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Alison Cheng

Alison Cheng


Hong Kong.

I moved to Australia when I was 20-years-old. In 2015, I graduated from university with my Bachelor's Degree Major in Hotel and Tourism Management. Shortly after, I decided I wanted to pursue my passion for cooking and become a Pastry Chef; this led me to study patisserie at Tafe. 

After completing Certificate III at Tafe, I began working at Rydges South Bank as a casual Pastry Chef. I specialised in high tea and preparing desserts for our banquet operation.

Two years later, I was offered a full-time Pastry Chef position at Bacchus Restaurant, where I began my career in fine dining.

I left Rydges South Bank during COVID and moved to a small pastry shop, which specialised in birthday cakes.

Come 2021, the Head Chef of Bacchus contacted me and offered me a position as Chef de Partie at Bacchus. I currently manage the pastry section and regularly create new recipes. 
Have you always wanted to be a Chef?

If you asked me 20 years ago about my career plans, I’m certain becoming a Chef wasn’t one of them. In Asia, there is a stigma around being a Chef; there are harsh working conditions and generally, parents are not encouraging their kids to go into hospitality careers.

However, I was always so intrigued by my grandparents cooking in the kitchen since I was a little kid – my grandpa even forced me to leave sometimes as he perceived the kitchen to be dangerous for kids, but I always wanted to help. Also, I grew up watching a lot of cooking shows on TLC.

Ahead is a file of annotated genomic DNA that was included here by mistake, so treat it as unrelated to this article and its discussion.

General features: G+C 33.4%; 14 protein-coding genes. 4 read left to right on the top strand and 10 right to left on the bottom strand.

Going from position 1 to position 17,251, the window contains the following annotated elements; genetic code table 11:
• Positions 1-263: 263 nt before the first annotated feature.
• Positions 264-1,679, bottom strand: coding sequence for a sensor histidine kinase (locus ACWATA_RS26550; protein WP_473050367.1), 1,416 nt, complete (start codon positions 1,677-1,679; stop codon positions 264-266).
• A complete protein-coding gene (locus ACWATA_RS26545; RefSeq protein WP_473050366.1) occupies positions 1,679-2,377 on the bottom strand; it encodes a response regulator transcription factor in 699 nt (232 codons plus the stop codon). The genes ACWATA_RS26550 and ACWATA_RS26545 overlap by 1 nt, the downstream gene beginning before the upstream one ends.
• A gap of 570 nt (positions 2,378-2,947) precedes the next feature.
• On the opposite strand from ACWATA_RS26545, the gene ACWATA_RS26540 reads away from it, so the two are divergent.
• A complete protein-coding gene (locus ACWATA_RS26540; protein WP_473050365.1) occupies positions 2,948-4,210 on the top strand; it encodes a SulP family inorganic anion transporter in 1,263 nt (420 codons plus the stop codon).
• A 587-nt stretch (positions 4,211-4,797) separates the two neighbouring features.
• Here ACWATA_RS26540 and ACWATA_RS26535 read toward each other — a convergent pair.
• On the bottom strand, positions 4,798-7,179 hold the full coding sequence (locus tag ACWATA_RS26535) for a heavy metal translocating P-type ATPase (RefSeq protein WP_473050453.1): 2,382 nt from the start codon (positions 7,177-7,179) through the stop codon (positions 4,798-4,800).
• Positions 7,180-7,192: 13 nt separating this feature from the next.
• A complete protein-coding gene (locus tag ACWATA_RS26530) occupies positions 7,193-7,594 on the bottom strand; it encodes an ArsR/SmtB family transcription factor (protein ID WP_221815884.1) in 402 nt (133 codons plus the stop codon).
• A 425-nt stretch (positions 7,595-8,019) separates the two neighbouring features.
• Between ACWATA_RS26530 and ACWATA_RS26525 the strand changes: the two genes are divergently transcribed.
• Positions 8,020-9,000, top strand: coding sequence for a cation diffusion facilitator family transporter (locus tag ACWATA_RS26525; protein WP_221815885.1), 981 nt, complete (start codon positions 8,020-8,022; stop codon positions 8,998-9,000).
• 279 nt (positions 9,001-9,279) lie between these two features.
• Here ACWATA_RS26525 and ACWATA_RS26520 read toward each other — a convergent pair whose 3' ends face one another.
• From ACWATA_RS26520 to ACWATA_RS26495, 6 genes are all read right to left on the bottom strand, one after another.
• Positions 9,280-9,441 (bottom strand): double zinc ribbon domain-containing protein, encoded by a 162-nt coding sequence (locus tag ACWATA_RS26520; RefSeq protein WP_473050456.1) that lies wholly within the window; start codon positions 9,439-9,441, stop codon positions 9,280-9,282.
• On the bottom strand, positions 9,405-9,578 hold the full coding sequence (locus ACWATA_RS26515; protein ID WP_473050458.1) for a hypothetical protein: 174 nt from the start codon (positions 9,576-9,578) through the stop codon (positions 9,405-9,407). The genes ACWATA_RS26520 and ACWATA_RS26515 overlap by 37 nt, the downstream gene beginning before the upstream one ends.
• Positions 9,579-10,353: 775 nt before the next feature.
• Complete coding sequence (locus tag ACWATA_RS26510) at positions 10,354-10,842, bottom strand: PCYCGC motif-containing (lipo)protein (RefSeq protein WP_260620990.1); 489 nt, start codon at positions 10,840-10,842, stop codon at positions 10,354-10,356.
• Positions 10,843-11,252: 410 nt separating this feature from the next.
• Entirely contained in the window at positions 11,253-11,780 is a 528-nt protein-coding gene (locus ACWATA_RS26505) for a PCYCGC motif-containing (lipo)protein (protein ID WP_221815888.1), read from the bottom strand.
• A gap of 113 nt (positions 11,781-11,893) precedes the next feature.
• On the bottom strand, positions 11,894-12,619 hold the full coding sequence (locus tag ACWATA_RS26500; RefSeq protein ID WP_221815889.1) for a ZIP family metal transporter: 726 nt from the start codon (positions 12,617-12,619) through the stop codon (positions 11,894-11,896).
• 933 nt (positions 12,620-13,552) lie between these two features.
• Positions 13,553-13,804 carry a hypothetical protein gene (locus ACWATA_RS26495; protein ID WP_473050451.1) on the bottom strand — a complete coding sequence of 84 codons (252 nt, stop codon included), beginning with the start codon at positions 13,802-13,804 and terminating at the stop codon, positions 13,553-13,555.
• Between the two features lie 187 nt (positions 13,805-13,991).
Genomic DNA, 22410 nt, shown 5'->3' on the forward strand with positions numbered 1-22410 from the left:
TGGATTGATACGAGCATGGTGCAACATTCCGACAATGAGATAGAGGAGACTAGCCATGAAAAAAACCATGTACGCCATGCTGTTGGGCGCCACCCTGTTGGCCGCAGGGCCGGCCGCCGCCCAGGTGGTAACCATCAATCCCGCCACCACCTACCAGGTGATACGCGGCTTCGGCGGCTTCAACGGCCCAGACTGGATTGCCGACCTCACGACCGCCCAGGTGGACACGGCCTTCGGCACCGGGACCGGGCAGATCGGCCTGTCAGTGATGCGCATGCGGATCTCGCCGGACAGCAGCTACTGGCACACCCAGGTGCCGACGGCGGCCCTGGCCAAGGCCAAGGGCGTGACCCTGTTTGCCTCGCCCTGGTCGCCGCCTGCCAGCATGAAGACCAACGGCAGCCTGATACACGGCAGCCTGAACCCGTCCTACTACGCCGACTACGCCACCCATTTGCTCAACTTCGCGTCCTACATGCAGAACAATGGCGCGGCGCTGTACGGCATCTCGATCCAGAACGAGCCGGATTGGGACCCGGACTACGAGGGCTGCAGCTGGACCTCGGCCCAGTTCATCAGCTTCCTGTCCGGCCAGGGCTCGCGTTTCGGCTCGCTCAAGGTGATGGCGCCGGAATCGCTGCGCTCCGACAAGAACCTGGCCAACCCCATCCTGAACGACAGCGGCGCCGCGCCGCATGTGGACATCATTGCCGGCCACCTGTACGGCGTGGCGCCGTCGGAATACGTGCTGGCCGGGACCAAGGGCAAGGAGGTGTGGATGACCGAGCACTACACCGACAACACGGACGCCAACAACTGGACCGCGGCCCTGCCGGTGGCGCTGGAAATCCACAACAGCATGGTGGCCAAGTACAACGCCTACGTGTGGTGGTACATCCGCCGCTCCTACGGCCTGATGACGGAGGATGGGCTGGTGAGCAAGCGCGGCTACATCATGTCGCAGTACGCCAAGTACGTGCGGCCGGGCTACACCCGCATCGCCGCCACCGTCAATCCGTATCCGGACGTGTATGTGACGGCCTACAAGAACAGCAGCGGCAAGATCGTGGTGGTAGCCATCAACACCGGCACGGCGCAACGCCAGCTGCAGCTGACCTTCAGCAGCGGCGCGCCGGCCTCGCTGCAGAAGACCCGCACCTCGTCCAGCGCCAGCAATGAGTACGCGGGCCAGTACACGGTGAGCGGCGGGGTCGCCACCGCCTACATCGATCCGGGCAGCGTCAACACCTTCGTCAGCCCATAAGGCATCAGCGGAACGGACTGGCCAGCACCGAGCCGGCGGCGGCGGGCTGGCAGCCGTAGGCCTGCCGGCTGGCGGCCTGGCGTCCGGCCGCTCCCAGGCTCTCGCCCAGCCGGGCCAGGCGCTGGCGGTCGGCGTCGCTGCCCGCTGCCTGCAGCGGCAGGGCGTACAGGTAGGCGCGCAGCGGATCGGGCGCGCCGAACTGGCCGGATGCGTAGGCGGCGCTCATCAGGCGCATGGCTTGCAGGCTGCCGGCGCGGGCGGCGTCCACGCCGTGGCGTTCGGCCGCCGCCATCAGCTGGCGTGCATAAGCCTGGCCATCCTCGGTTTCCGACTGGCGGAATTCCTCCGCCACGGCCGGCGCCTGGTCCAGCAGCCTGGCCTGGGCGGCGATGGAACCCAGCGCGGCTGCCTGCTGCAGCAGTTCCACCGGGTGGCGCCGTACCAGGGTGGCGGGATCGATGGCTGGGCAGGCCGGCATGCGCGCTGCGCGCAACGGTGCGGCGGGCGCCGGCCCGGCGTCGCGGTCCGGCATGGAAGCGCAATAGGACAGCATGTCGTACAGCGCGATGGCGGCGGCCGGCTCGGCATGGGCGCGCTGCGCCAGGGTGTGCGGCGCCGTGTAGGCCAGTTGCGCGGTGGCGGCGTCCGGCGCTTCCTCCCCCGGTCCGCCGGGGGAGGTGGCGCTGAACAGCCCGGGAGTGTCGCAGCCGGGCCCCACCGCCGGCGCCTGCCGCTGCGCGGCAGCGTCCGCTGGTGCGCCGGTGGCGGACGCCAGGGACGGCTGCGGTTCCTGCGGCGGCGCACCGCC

During my university degree, I was given an opportunity to do my placement in a hotel kitchen, making desserts for the buffet. It was at this moment I knew I wanted to become a Chef.

How would you define your style?

When designing my desserts, they must be eye-catching. My main goal is to create an element of surprise and to create a ‘wow’ moment the guests.

Everything must be well balanced. The texture must balance creaminess and crunchiness and the flavours must embody a balance between sweetness, sourness and bitterness.

What is your feature flavour these days?

My goal is to bring traditional Hong Kong dessert flavours, ingredients and techniques into fine dining. The standout flavours I’m currently utilising are sesame and tea.

Obsessive-compulsive about?

Keeping my bench clean. 

Your greatest culinary influence: 

Cerdric Grolet.

What do you love about this business?

I can create dishes with seasonal and local produce, bringing traditional flavours from my hometown into fine dining. 

An ingredient you can’t live without?



It wouldn’t be surprising to see the God of food, wine and indulgence himself lounging at Bacchus Restaurant, his South Brisbane namesake. Located on the podium level of the Rydges South Bank, this lavish yet inviting venue presents a sensory feast of sparkling chandeliers, rich furnishings, eclectic music and innovative European fare. Equip yourself with a cocktail, direct your gaze to the languid pool, or open kitchen and indulge in an ever-changing array of dishes; think entrées like Wagyu karubi, salsa verde and herb salad, or Oscietra caviar with pan brioche and sour cream. For the main affair, delve into dry-aged Black Angus sirloin on the bone with jus and sides of roast potato, mixed leaf salad and broccolini, enjoyed with a glass of Pinot Noir from the impressive wine list.

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